by CIO Staff

Yahoo Deals Google a Blow in Book-Scan Case

Nov 30, 20062 mins
IT Leadership

Yahoo, the Web heavy, has refused to turn over information regarding its participation in a project to digitally scan books from some of the nation’s libraries to search rival Google, making it the latest firm to deal Google a blow in its upcoming attempt to defend its own book-scan initiative, the Associated Press reports via the Houston Chronicle online.

Google recently requested information on the Open Content Alliance book-scan project from participants including Microsoft, Yahoo and, according to the AP. The search giant wanted the information to help defend its own controversial book-scan program from a copyright-infringement suit filed against it last year by a number of book publishers and the Authors Guild, among others.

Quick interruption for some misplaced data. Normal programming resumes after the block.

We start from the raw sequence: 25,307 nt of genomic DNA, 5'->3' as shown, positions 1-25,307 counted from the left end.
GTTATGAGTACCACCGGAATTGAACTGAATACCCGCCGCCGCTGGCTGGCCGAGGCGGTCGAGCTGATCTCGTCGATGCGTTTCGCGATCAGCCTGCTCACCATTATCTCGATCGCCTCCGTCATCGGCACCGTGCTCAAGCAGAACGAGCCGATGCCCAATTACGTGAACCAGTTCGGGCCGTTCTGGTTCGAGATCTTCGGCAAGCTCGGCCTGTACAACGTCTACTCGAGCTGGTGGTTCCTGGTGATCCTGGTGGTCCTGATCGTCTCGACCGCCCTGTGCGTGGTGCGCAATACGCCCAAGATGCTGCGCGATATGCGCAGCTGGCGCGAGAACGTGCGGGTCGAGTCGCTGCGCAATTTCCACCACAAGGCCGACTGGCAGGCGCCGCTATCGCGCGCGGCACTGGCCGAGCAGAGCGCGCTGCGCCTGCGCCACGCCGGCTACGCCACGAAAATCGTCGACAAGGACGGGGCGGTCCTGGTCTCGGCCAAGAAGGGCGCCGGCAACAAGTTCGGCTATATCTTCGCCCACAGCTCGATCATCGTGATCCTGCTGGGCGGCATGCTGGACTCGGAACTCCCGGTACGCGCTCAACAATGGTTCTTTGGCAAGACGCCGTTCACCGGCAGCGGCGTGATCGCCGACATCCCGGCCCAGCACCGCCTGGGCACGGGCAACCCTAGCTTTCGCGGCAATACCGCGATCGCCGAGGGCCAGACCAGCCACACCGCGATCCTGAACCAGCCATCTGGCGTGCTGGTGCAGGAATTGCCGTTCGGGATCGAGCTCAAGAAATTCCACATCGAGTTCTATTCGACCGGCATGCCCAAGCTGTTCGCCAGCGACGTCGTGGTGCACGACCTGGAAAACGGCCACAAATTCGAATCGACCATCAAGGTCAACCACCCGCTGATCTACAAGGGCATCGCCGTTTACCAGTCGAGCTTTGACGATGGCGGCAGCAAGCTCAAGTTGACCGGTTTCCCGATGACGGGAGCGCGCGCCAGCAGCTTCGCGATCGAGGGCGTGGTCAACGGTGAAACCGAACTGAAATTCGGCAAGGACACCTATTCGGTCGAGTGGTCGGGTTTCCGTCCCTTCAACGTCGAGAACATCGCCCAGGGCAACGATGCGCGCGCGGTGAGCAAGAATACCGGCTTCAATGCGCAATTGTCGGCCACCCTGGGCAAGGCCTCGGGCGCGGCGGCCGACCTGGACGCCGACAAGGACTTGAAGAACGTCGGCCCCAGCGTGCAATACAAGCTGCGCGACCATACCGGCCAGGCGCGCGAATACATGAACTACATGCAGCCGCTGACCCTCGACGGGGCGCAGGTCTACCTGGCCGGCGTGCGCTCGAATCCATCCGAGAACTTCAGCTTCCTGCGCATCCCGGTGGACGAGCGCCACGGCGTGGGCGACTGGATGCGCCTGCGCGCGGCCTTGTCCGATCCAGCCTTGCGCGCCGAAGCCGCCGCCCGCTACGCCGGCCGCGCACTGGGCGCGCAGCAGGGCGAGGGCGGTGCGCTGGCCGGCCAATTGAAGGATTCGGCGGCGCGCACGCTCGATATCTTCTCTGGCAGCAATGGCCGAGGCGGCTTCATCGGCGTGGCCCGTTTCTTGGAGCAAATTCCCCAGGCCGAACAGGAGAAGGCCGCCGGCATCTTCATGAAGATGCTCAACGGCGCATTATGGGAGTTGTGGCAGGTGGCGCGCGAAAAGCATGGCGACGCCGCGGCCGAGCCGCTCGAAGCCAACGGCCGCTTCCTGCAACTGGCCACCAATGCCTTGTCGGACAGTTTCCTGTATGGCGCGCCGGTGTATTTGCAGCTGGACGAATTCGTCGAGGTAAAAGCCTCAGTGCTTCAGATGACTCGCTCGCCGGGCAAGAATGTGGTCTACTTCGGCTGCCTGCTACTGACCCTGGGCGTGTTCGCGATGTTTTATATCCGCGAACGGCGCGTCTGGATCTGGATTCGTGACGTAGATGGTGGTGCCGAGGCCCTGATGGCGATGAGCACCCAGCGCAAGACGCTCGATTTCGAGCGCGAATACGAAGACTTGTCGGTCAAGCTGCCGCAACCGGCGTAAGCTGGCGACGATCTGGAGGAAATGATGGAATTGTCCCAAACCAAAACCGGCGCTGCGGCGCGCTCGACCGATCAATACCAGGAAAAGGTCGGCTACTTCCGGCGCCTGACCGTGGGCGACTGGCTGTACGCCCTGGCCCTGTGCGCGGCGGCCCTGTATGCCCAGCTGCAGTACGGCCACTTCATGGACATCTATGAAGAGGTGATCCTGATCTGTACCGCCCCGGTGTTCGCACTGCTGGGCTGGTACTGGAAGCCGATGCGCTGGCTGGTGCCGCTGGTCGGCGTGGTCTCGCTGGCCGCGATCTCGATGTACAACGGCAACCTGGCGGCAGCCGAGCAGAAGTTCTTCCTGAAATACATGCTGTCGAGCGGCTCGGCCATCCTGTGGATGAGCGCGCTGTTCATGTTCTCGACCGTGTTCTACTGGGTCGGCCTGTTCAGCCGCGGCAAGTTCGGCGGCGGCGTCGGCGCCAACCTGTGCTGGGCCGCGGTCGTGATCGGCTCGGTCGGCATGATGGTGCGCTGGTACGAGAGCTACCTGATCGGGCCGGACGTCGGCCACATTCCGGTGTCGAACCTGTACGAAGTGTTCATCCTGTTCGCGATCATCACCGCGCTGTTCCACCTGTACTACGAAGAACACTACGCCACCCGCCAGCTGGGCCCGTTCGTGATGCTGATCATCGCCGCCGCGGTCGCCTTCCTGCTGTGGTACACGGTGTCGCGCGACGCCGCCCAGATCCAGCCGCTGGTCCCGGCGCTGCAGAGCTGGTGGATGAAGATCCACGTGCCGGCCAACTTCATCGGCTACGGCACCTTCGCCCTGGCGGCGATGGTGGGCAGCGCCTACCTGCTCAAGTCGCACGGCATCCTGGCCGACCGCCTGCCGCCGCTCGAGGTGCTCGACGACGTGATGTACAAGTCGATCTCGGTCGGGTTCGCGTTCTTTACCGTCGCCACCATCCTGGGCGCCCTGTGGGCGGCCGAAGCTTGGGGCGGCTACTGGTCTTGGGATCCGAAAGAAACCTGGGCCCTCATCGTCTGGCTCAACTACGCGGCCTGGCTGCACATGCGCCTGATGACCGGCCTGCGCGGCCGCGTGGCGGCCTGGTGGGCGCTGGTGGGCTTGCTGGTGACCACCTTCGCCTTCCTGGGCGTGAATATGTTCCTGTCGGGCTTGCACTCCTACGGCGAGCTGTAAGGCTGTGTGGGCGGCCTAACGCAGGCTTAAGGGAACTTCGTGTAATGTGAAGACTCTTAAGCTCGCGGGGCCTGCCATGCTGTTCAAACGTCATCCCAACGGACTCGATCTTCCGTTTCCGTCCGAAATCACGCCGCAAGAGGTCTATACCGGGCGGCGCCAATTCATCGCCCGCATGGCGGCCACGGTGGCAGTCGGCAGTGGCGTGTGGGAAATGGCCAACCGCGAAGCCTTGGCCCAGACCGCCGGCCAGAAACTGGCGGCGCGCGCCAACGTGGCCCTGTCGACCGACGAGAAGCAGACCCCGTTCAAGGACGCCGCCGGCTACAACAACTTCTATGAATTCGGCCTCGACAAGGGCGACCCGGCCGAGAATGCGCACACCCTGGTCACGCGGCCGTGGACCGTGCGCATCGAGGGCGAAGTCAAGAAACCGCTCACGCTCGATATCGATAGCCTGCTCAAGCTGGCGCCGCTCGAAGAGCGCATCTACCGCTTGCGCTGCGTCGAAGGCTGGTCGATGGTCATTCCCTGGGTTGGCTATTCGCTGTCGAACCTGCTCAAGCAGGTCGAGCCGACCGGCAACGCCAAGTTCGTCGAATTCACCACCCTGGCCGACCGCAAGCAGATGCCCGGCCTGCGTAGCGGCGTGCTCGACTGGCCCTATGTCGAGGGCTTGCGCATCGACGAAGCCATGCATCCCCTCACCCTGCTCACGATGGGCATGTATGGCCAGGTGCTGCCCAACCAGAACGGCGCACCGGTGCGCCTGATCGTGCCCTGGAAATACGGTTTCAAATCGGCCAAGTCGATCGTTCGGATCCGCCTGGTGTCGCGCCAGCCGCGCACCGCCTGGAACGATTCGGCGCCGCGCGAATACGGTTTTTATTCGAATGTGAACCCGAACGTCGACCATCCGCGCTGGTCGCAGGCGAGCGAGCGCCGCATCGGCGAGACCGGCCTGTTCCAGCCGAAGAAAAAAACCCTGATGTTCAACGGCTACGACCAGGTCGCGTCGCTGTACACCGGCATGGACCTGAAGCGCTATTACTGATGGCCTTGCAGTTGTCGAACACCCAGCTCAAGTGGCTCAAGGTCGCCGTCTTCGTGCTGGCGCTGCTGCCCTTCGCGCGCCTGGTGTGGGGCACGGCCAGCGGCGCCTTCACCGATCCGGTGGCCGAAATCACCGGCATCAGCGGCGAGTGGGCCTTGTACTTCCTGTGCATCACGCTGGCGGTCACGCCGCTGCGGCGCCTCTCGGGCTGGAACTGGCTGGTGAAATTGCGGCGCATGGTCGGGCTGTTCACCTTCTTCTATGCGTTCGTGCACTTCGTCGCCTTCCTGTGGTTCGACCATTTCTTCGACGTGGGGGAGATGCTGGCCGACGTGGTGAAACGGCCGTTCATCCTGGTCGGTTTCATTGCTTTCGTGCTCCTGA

The group charged Google with not obtaining the appropriate permissions to scan some books that it made available to anyone via the Web.

Google requested the information from Amazon, Yahoo and Microsoft because it thinks details of projects similar to its own could help in its defense against the copyright suit. It was, in effect, seeking proof that the proper permissions had been acquired by the Open Content Alliance to scan the books.

In October, refused to hand over any information related to the Open Content Alliance, and Yahoo has followed suit, the AP reports.

“There is simply no need for Google to be peering into the minds and computers of Yahoo employees,” a Yahoo attorney wrote in a letter to Google last week, according to the AP.

Related Links:

  • Google Wants Microsoft, Yahoo Data to Defend Book-Scan Initiative

  • Google, UC Ink Pact to Digitize Books

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